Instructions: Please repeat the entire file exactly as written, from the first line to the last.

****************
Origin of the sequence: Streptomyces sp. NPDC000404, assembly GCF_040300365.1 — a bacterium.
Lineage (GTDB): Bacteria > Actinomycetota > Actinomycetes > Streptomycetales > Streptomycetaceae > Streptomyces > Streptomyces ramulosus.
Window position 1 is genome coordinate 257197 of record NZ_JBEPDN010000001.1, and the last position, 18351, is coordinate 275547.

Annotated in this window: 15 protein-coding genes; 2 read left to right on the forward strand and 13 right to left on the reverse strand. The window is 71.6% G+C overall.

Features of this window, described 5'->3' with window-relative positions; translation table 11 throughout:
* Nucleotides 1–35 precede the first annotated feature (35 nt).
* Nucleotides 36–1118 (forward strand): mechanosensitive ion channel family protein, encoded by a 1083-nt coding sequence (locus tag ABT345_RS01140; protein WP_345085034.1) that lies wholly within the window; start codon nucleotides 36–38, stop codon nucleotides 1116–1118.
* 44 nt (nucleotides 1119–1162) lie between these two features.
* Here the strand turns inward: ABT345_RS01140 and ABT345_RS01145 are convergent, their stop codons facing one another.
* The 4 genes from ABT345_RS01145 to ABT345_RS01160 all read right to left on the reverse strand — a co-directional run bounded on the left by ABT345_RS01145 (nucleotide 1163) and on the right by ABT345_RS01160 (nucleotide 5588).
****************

Origin of the sequence: Streptomyces sp. NPDC000404, assembly GCF_040300365.1 — a bacterium.
Lineage (GTDB): Bacteria > Actinomycetota > Actinomycetes > Streptomycetales > Streptomycetaceae > Streptomyces > Streptomyces ramulosus.
Window position 1 is genome coordinate 257197 of record NZ_JBEPDN010000001.1, and the last position, 18351, is coordinate 275547.

Annotated in this window: 15 protein-coding genes; 2 read left to right on the forward strand and 13 right to left on the reverse strand. The window is 71.6% G+C overall.

Features of this window, described 5'->3' with window-relative positions; translation table 11 throughout:
* Nucleotides 1–35 precede the first annotated feature (35 nt).
* Nucleotides 36–1118 (forward strand): mechanosensitive ion channel family protein, encoded by a 1083-nt coding sequence (locus tag ABT345_RS01140; protein WP_345085034.1) that lies wholly within the window; start codon nucleotides 36–38, stop codon nucleotides 1116–1118.
* 44 nt (nucleotides 1119–1162) lie between these two features.
* Here the strand turns inward: ABT345_RS01140 and ABT345_RS01145 are convergent, their stop codons facing one another.
* The 4 genes from ABT345_RS01145 to ABT345_RS01160 all read right to left on the reverse strand — a co-directional run bounded on the left by ABT345_RS01145 (nucleotide 1163) and on the right by ABT345_RS01160 (nucleotide 5588).